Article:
Give the Gift of Health

Last Editorial Review: 1/31/2005

Is your loved one prepared to deal with the prospect of losing weight and getting in shape? If not, here's how you can help.


By Jean Lawrence
WebMD Feature

Reviewed By Charlotte Grayson

The next time you go to the doctor, he or she might weigh you and then measure your waist. Why? Doctors are being asked to get tough on flab. To help a loved one prepare for this "delightful" development, give the gift of health this holiday season.

How About a Personal Nutritionist?

Why should Oprah have all the fun? Hire someone a personal nutritionist. For a couple of hundred dollars, it might go something like this, Connie Crawley, MS, RD, a nutrition and health specialist at the University of Georgia at Athens, tells WebMD: "The consulting dietitian will ask your recipient to keep a food diary for a couple of days or a week. I ask for two weekdays and a weekend day. This is a good exercise, because most people are not conscious of what they eat."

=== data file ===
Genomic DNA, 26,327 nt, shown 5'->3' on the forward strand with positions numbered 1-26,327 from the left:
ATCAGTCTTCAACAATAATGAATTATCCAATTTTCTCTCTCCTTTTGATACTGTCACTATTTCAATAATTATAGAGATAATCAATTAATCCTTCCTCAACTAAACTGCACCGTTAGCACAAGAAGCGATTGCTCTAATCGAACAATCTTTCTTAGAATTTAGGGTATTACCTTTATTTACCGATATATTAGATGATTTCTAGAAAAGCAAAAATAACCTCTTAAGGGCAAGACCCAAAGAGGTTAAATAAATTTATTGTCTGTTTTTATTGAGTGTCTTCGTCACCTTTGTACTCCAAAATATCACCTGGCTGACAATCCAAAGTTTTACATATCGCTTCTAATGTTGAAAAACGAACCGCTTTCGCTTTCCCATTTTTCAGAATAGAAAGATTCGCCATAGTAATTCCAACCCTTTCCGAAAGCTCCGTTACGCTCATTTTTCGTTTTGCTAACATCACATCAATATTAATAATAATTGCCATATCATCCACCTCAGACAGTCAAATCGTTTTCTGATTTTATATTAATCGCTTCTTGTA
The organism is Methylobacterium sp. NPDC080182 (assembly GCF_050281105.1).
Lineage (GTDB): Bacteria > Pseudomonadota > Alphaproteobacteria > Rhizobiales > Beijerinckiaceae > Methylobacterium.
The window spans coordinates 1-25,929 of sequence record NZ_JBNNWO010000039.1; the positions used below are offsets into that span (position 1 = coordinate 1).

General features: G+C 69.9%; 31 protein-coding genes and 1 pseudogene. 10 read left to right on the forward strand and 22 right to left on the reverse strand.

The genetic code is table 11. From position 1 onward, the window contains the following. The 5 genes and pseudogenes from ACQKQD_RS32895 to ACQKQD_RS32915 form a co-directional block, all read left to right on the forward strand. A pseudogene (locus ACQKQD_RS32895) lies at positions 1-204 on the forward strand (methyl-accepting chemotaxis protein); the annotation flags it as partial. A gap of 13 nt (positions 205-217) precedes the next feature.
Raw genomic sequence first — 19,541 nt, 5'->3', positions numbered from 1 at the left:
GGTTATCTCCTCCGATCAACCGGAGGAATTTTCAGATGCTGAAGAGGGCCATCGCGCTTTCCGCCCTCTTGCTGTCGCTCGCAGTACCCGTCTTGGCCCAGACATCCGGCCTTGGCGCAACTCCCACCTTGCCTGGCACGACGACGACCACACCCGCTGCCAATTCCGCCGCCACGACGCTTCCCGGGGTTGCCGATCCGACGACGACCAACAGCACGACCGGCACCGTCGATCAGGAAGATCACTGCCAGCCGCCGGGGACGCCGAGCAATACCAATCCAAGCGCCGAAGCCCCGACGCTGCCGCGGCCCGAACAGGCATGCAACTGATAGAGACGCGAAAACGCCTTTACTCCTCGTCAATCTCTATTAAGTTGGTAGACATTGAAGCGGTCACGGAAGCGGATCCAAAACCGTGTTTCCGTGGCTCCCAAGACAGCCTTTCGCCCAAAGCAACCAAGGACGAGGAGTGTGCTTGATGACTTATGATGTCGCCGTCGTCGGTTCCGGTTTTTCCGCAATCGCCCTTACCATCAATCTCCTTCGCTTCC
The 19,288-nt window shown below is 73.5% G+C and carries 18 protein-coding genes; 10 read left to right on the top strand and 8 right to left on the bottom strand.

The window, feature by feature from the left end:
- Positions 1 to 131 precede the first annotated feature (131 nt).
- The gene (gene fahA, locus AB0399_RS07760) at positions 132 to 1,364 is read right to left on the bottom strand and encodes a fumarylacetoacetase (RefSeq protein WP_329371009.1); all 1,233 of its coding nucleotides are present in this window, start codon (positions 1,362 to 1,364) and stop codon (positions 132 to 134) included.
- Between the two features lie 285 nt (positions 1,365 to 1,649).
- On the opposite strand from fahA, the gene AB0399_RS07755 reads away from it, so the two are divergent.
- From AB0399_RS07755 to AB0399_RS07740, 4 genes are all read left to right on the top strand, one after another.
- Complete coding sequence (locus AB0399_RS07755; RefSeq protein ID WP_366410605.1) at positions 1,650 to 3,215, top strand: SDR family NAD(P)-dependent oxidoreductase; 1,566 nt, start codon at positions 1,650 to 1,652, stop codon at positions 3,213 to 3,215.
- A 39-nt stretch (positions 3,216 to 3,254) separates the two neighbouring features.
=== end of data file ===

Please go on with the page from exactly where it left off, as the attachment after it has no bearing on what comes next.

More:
Then, Crawley says, the dietitian will meet with the person for one to two hours (plan to spend as much as $100 an hour). "The dietitian will look over the food record, weigh the person (if the consultation is for weight loss) and calculate body mass."

Following that, the dietitian will help the person plan menus. "Usually," Crawley says, "this will consist of setting a pattern, such as a fruit, a vegetable, meat, and so on. Information will also be given on portion size."

Since it is difficult to cover everything in one visit, plan to pay for a follow-up, too, Crawley advises.

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Some people also stay in touch with their dietitian via faxes or calls. You can locate a dietitian by checking the Yellow Pages or asking at your nearest medical center. The person's health plan also may have one.

If the hands-on, personal touch is not the style of your recipient, some of those high-end gadget places sell computerized "nutritionists" or PDA programs. For about $50, a device called Personal Nutritionist, for example, prompts you to enter every bite you eat and then spits out calorie, cholesterol, carb, and sodium counts and keeps weekly averages. Its database contains 10,000 foods, which should cover everything outside of an Uzbek restaurant.

Health & Fitness Gifts Under $100